Jenny Mjösberg group
The purpose of our research is to characterize the role for innate lymphoid cells (ILCs) in intestinal inflammation and cancer.
ILCs are a family of cells that was recently described in humans. The function of these cells is mainly as protectors of mucosal barrier function in the gut, lung and other organs, but more and more data indicate that they might also be involved in disease, such as inflammatory bowel disease (IBD) and cancer in the gut, as well as inflammation in the airways (asthma). We are trying to gain insight into basic ILC biology; how these cells are differentiated, regulated and interact with other cells in the immune system. We perform these studies in the context of gut and lung inflammation and gut cancer with the ultimate aim of increasing the understanding of disease mechanisms, discovering novel treatment targets and strategies for patient stratification in biologics treatment.
Our research is set up in a truly translational fashion, where we address complex immunological questions in unique tissue material from patients with inflammation or tumors. For this, we use advanced single-cell based techniques such as flow cytometric analysis and sorting, in vitro cell assays as well as several molecular techniques such as single-cell RNA-sequencing and ATAC-seq.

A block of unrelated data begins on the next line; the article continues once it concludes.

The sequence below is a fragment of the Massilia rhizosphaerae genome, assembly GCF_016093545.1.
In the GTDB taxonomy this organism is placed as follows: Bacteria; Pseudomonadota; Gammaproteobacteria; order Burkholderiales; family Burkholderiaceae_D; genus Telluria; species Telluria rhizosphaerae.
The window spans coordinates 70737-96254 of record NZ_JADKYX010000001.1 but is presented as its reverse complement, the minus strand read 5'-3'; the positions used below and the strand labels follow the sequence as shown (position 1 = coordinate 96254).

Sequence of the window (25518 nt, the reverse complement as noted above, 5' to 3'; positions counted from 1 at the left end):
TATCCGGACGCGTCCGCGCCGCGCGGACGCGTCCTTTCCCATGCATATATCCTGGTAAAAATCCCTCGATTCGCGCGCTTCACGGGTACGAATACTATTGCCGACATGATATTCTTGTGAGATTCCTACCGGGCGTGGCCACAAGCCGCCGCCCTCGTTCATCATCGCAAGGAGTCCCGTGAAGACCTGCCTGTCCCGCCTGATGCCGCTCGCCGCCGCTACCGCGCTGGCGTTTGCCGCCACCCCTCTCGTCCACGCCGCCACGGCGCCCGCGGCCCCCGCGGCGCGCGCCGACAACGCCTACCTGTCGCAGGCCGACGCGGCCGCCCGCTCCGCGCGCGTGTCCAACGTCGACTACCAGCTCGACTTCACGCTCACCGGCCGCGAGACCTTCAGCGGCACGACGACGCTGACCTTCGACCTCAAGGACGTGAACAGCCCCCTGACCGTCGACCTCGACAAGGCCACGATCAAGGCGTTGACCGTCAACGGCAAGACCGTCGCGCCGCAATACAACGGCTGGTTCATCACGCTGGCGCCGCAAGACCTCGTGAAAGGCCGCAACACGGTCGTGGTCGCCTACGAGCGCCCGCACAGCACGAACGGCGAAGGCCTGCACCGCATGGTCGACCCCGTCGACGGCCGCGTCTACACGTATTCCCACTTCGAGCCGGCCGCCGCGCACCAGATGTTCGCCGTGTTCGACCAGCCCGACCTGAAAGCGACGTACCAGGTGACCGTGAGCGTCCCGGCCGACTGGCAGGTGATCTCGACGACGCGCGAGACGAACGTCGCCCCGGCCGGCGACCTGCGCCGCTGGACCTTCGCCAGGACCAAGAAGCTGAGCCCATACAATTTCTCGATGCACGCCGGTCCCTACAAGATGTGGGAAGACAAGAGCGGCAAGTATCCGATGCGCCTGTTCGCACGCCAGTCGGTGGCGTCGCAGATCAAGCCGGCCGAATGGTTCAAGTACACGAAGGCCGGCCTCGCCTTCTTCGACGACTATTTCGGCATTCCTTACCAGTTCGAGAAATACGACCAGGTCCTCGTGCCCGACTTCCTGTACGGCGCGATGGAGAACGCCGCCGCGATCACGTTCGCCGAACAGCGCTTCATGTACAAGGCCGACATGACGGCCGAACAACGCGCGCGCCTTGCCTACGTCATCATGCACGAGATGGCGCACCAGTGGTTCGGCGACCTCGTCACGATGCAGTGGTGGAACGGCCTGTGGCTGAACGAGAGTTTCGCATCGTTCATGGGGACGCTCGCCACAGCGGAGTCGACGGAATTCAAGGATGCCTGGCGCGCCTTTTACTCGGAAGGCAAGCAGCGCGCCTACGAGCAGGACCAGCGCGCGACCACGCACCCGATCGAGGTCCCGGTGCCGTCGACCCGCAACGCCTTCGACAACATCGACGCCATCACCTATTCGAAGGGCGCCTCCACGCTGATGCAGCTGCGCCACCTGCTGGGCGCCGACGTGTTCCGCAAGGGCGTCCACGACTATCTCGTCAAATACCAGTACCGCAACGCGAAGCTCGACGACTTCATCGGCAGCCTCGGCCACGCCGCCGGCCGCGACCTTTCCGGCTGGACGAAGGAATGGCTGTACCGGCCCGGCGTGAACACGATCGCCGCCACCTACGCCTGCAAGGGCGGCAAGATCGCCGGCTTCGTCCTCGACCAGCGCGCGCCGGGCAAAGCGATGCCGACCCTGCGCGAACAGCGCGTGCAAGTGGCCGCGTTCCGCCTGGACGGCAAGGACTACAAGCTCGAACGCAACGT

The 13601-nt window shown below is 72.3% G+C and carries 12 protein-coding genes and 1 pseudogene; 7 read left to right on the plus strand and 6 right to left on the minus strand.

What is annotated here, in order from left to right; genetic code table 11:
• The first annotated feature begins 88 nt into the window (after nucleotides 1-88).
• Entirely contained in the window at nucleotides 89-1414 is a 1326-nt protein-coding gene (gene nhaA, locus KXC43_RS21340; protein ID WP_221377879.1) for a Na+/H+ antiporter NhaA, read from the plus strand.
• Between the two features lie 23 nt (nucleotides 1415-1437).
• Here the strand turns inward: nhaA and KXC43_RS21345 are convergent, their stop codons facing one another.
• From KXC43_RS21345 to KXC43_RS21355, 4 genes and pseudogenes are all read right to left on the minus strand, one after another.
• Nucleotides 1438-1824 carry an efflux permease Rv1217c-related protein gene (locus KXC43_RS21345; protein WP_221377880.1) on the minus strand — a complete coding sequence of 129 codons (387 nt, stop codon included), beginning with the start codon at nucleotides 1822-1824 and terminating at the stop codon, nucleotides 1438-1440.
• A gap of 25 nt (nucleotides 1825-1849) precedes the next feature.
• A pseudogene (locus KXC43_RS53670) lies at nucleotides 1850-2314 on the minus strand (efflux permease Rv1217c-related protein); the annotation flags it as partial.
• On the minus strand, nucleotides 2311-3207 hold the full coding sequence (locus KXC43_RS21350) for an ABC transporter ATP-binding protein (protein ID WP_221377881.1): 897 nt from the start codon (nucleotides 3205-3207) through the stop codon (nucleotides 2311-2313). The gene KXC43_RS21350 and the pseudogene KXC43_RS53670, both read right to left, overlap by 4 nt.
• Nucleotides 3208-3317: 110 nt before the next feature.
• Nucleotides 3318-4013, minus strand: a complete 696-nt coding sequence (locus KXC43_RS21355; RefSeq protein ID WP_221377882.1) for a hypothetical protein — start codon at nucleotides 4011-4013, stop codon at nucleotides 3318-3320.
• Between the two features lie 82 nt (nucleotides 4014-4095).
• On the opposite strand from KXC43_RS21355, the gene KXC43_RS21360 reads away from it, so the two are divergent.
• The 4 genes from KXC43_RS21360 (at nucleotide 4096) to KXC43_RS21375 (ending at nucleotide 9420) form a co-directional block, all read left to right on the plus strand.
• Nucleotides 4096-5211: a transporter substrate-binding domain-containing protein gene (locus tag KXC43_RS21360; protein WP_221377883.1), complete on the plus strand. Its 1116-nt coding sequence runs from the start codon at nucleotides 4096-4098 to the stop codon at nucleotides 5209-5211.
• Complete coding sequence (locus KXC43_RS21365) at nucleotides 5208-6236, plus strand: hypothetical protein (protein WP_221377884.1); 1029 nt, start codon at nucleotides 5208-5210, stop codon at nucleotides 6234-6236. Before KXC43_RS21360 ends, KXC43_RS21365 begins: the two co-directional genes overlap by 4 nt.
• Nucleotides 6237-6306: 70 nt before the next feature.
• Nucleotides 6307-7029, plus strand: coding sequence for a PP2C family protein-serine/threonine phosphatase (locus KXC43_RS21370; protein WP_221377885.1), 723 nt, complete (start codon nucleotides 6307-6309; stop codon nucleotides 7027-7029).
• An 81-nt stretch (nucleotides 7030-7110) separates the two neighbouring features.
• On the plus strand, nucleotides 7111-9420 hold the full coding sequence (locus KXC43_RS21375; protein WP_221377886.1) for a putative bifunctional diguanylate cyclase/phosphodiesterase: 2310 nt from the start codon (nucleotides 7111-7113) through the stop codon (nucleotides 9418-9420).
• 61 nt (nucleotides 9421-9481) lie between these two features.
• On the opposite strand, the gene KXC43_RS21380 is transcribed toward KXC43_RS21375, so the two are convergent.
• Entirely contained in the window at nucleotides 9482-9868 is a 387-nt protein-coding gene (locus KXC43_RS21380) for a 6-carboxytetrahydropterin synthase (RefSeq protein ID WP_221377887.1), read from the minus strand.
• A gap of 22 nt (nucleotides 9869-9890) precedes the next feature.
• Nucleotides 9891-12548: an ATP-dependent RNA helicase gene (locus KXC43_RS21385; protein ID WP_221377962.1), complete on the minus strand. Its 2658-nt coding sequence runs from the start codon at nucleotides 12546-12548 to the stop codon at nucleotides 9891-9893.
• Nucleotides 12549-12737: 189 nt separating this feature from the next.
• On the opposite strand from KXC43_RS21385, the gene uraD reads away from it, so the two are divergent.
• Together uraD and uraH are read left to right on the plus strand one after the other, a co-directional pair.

Jenny MjösbergPhD, associate professor
During her postdoc period in the laboratory of Hergen Spits at the AMC in Amsterdam, she contributed to a new field in immunology with the identification of two novel subsets of human innate lymphoid cells (ILC1 and ILC2). The Mjösberg group is now focused on the importance of human ILCs in mucosal homeostasis and inflammation, mainly the lung and gastrointestinal tract. Importantly, her group provided the first transcriptional characterization of human ILCs on the single-cell level.
Luca MazzuranaPhD student
He received his Bachelor of Science from the University of Hawaii in 2013 and his master degree from Stockholm University in 2015, where he worked on the functional characterization of a Crohn’s disease associated gene. He joined the group in November 2015 as a PhD student, focusing on the heterogeneity and role of innate lymphoid cells in inflammatory bowel disease
Anna RaoPhD, postdoc